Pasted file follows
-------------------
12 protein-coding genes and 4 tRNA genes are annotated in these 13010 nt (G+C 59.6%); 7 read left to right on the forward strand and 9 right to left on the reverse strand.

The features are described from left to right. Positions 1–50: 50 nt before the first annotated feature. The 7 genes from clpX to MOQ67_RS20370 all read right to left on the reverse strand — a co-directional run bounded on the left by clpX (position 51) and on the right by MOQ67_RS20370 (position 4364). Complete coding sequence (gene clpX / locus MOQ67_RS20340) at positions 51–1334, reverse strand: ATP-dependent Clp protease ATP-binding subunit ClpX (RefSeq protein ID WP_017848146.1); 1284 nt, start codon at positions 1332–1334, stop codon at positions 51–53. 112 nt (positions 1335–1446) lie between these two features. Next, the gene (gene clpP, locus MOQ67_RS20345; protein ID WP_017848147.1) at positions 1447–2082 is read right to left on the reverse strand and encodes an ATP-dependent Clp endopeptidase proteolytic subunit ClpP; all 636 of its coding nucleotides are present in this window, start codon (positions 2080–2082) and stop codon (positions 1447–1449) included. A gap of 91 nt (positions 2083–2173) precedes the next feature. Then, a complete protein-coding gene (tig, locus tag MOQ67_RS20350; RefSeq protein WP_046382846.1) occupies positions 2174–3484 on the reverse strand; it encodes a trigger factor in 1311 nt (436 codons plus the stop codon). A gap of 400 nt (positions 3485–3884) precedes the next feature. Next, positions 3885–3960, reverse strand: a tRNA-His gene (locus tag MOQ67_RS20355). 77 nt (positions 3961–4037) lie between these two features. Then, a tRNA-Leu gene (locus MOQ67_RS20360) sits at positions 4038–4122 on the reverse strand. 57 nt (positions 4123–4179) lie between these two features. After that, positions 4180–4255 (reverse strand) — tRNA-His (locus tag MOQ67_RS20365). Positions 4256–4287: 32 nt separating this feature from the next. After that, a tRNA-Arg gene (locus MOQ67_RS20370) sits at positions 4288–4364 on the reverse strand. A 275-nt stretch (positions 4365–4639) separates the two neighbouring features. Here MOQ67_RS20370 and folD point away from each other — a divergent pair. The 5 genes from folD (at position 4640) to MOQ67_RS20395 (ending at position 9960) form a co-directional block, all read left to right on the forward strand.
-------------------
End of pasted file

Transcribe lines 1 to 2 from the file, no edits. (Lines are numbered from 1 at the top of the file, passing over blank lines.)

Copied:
12 protein-coding genes and 4 tRNA genes are annotated in these 13010 nt (G+C 59.6%); 7 read left to right on the forward strand and 9 right to left on the reverse strand.

The features are described from left to right. Positions 1–50: 50 nt before the first annotated feature. The 7 genes from clpX to MOQ67_RS20370 all read right to left on the reverse strand — a co-directional run bounded on the left by clpX (position 51) and on the right by MOQ67_RS20370 (position 4364). Complete coding sequence (gene clpX / locus MOQ67_RS20340) at positions 51–1334, reverse strand: ATP-dependent Clp protease ATP-binding subunit ClpX (RefSeq protein ID WP_017848146.1); 1284 nt, start codon at positions 1332–1334, stop codon at positions 51–53. 112 nt (positions 1335–1446) lie between these two features. Next, the gene (gene clpP, locus MOQ67_RS20345; protein ID WP_017848147.1) at positions 1447–2082 is read right to left on the reverse strand and encodes an ATP-dependent Clp endopeptidase proteolytic subunit ClpP; all 636 of its coding nucleotides are present in this window, start codon (positions 2080–2082) and stop codon (positions 1447–1449) included. A gap of 91 nt (positions 2083–2173) precedes the next feature. Then, a complete protein-coding gene (tig, locus tag MOQ67_RS20350; RefSeq protein WP_046382846.1) occupies positions 2174–3484 on the reverse strand; it encodes a trigger factor in 1311 nt (436 codons plus the stop codon). A gap of 400 nt (positions 3485–3884) precedes the next feature. Next, positions 3885–3960, reverse strand: a tRNA-His gene (locus tag MOQ67_RS20355). 77 nt (positions 3961–4037) lie between these two features. Then, a tRNA-Leu gene (locus MOQ67_RS20360) sits at positions 4038–4122 on the reverse strand. 57 nt (positions 4123–4179) lie between these two features. After that, positions 4180–4255 (reverse strand) — tRNA-His (locus tag MOQ67_RS20365). Positions 4256–4287: 32 nt separating this feature from the next. After that, a tRNA-Arg gene (locus MOQ67_RS20370) sits at positions 4288–4364 on the reverse strand. A 275-nt stretch (positions 4365–4639) separates the two neighbouring features. Here MOQ67_RS20370 and folD point away from each other — a divergent pair. The 5 genes from folD (at position 4640) to MOQ67_RS20395 (ending at position 9960) form a co-directional block, all read left to right on the forward strand.